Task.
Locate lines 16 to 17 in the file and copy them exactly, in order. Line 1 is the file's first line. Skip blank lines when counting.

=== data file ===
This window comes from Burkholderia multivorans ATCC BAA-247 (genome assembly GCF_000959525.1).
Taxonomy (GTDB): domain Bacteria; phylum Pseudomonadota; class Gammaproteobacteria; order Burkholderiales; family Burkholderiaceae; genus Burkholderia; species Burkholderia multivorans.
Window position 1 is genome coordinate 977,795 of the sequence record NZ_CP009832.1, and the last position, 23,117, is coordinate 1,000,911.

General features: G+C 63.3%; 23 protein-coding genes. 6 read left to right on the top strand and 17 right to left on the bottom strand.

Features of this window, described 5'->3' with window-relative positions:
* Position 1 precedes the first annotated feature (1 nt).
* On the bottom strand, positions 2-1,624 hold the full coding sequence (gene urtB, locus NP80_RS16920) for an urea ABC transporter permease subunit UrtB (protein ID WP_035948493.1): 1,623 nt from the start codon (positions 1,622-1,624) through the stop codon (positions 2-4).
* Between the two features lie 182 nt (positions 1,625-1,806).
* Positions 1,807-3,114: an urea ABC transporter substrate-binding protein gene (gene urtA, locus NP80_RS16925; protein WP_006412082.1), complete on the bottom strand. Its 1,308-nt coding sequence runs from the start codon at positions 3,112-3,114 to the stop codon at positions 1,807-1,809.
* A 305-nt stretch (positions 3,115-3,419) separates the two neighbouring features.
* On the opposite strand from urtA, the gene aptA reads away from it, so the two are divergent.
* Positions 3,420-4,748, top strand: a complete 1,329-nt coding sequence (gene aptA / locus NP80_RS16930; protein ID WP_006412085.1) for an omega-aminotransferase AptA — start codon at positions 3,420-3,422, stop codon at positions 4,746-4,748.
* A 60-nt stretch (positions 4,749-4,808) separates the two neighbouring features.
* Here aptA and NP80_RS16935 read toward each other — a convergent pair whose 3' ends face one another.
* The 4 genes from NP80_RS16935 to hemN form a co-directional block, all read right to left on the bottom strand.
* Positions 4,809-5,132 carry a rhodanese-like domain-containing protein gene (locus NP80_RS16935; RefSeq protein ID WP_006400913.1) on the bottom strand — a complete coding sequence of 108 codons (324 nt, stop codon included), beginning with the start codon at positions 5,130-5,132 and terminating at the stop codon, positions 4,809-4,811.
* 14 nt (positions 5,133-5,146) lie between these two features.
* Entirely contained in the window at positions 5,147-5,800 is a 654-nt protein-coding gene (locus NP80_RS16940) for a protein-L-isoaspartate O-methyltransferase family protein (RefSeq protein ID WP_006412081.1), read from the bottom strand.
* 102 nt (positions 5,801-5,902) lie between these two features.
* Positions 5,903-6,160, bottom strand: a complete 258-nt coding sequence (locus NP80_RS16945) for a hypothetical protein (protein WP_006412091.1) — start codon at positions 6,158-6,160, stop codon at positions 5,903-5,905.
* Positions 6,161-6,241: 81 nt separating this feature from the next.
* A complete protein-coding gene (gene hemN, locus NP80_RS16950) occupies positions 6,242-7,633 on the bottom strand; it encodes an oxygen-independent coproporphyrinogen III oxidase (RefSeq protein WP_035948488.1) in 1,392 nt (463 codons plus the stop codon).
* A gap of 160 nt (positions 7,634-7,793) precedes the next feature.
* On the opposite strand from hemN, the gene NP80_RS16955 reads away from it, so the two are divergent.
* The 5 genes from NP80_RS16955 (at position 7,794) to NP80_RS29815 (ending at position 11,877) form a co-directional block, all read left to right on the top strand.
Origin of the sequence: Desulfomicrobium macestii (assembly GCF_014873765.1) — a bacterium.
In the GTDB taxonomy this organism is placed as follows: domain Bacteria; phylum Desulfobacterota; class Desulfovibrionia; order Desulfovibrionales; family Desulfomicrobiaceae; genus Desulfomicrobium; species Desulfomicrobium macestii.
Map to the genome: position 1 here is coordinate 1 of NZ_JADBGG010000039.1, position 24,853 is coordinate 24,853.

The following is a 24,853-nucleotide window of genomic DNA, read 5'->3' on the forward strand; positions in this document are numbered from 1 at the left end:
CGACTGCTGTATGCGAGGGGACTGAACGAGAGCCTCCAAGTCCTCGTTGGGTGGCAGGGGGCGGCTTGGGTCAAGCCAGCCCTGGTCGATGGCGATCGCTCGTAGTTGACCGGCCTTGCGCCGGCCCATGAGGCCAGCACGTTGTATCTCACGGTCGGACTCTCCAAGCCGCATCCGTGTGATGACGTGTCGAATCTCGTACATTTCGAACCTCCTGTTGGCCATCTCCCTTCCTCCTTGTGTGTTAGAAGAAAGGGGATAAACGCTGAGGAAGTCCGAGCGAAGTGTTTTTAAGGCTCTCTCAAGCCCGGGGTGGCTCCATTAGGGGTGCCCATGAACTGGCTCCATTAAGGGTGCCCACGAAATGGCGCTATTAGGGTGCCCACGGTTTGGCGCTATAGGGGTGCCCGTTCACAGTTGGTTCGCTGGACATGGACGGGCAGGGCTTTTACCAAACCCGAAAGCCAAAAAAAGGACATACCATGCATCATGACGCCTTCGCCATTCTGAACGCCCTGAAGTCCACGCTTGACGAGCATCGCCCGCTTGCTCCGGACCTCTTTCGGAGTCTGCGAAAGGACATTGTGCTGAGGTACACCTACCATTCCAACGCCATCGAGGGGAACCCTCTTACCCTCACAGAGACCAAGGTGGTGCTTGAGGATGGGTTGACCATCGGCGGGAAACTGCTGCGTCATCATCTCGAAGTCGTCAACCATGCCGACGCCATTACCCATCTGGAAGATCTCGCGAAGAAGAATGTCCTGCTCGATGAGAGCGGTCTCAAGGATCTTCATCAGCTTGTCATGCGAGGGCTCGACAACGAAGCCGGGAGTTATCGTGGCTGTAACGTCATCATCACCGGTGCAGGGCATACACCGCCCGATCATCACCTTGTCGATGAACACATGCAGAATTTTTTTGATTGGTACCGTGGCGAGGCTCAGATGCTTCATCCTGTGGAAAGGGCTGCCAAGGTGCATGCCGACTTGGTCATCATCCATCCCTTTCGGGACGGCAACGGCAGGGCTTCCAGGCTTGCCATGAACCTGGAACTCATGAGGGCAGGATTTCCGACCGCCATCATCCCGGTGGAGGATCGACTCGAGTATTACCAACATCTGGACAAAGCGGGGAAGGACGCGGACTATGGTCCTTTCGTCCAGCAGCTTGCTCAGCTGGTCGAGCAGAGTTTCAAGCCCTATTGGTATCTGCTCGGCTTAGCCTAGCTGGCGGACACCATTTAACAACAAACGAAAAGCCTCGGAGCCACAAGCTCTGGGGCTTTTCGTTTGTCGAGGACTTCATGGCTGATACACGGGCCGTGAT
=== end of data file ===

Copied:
* Positions 4,809-5,132 carry a rhodanese-like domain-containing protein gene (locus NP80_RS16935; RefSeq protein ID WP_006400913.1) on the bottom strand — a complete coding sequence of 108 codons (324 nt, stop codon included), beginning with the start codon at positions 5,130-5,132 and terminating at the stop codon, positions 4,809-4,811.
* 14 nt (positions 5,133-5,146) lie between these two features.